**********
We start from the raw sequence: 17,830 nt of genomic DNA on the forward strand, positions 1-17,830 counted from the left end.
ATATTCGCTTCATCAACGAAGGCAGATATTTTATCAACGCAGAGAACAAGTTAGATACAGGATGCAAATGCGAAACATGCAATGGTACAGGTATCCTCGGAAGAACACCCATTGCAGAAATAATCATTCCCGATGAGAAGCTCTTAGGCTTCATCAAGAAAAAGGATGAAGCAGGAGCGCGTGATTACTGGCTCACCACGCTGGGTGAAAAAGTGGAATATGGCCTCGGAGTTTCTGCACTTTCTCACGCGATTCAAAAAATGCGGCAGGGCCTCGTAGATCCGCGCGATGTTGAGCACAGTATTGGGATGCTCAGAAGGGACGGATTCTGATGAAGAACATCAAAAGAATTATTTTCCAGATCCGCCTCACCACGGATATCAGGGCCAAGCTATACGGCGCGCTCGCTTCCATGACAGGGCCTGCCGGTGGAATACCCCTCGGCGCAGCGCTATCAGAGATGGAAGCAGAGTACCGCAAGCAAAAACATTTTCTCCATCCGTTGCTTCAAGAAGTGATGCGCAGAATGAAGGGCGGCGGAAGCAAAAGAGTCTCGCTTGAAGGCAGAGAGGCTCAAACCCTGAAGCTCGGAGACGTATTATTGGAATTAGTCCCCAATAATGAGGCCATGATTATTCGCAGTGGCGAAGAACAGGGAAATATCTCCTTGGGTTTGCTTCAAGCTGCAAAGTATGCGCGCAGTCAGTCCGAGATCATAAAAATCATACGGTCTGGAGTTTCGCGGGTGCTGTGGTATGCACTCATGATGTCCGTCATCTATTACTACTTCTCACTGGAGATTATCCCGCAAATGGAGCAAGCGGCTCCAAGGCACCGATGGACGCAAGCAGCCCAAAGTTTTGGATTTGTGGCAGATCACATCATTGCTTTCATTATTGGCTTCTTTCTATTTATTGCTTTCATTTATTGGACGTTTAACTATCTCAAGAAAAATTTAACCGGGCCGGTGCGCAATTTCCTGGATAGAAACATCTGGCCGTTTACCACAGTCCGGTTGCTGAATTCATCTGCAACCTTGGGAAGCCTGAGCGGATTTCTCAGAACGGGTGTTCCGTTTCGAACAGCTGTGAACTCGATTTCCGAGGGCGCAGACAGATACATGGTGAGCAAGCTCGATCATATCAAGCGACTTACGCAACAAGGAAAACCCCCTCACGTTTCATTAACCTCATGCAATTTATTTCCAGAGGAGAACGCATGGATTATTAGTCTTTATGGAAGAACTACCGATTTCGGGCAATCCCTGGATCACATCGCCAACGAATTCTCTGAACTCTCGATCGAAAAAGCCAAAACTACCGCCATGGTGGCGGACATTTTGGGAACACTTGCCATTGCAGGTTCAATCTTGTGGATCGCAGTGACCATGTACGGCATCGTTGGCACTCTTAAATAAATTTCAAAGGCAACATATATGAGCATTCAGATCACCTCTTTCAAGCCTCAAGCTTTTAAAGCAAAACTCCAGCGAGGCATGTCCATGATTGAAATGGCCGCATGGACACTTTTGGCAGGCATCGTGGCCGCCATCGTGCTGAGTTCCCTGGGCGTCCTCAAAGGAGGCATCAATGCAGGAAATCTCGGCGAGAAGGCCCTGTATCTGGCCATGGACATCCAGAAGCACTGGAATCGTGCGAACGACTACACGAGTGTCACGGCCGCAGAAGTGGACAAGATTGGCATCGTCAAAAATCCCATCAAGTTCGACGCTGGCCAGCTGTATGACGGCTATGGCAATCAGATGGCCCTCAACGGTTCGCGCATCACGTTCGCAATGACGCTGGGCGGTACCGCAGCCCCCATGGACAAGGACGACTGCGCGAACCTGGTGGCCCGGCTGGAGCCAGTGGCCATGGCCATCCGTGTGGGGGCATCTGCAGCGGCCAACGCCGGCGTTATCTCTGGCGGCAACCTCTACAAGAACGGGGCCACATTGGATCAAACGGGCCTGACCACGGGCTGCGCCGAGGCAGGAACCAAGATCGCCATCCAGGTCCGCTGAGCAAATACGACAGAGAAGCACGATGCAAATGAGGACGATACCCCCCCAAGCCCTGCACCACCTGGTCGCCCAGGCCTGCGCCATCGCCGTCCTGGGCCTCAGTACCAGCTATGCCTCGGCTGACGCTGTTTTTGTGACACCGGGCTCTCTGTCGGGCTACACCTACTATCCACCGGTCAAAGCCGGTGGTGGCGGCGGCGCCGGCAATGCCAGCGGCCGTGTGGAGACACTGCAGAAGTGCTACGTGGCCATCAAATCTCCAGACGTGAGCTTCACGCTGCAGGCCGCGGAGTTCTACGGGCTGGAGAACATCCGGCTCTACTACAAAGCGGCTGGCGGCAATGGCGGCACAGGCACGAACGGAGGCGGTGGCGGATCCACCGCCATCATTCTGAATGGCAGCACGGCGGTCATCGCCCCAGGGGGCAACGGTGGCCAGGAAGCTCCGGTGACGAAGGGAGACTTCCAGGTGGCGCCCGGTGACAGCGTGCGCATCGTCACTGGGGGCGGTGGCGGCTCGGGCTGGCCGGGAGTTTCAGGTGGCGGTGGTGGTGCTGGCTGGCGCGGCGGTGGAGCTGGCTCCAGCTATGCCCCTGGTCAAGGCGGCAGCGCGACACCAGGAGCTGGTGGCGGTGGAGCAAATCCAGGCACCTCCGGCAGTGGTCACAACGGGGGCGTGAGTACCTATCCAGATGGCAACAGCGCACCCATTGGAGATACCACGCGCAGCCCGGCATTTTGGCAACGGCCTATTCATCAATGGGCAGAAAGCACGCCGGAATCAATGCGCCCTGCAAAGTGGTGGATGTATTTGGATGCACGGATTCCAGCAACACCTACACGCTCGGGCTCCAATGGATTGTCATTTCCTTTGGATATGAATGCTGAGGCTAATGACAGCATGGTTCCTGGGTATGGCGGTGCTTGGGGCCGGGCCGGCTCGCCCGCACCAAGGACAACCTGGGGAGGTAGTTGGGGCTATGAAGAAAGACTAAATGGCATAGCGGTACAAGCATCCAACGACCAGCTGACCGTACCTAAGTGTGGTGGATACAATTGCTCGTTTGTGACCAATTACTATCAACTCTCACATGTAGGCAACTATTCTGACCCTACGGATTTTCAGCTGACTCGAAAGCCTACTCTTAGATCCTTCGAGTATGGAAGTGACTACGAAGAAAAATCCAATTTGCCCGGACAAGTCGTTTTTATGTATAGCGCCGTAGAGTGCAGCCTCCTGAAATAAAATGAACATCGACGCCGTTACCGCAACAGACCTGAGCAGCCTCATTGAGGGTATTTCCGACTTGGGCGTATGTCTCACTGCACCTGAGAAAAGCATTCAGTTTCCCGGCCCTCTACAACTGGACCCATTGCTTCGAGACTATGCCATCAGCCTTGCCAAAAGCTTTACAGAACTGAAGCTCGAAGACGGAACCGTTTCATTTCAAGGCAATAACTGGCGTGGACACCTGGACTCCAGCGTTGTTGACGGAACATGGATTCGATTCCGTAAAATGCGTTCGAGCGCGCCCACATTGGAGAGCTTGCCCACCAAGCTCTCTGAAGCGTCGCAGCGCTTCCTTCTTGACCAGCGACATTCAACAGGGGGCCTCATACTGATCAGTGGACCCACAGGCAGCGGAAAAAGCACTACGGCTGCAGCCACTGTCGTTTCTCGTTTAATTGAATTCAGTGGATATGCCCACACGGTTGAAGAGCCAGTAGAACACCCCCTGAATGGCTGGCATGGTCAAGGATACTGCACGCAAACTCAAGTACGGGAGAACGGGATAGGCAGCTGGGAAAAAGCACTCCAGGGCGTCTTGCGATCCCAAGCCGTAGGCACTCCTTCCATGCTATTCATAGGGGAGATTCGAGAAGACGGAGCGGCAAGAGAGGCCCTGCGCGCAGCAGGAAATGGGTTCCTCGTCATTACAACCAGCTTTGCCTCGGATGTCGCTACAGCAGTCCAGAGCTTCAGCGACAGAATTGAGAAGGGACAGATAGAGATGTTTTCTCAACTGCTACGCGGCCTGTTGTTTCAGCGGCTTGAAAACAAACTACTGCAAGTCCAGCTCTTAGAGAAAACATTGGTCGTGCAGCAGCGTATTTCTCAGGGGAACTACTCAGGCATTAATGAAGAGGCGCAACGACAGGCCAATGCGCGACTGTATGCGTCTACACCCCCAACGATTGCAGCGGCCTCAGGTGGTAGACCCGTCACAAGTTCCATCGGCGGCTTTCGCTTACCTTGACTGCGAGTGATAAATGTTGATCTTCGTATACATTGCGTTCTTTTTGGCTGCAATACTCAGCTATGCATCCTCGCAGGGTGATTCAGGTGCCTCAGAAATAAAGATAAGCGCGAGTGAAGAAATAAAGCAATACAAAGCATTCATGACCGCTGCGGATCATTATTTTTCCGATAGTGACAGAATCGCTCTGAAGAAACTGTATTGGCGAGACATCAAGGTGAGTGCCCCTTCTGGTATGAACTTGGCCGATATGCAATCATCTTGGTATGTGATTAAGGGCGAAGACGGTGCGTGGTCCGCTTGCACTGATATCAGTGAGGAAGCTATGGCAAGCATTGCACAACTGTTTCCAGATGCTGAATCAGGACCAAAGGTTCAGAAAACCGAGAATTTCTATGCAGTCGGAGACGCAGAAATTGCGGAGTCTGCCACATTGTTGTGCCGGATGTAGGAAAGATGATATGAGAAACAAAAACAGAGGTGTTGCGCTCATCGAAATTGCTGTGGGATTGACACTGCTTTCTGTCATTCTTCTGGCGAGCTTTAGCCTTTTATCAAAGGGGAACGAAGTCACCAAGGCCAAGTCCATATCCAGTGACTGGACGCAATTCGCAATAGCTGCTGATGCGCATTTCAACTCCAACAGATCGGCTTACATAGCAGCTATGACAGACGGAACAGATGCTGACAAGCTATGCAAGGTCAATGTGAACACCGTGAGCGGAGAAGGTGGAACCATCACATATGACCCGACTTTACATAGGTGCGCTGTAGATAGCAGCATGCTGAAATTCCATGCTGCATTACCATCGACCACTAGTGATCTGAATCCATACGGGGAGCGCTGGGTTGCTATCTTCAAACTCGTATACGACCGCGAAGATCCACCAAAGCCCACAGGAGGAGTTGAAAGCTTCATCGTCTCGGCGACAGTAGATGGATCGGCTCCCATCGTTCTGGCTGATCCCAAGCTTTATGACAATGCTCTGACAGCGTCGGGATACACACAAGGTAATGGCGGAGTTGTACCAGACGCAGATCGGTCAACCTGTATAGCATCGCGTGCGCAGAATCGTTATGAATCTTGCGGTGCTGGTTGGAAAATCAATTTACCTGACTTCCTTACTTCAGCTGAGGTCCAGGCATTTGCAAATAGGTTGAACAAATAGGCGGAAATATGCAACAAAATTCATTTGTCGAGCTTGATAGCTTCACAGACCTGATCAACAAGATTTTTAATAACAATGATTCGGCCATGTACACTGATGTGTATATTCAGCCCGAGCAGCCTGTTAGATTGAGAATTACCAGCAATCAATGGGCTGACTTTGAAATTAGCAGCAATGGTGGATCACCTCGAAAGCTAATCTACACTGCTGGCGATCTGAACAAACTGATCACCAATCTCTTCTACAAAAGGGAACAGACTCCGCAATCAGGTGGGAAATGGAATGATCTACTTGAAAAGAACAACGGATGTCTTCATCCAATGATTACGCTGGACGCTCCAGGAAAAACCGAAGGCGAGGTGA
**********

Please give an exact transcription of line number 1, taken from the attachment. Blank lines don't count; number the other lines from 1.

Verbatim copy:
We start from the raw sequence: 17,830 nt of genomic DNA on the forward strand, positions 1-17,830 counted from the left end.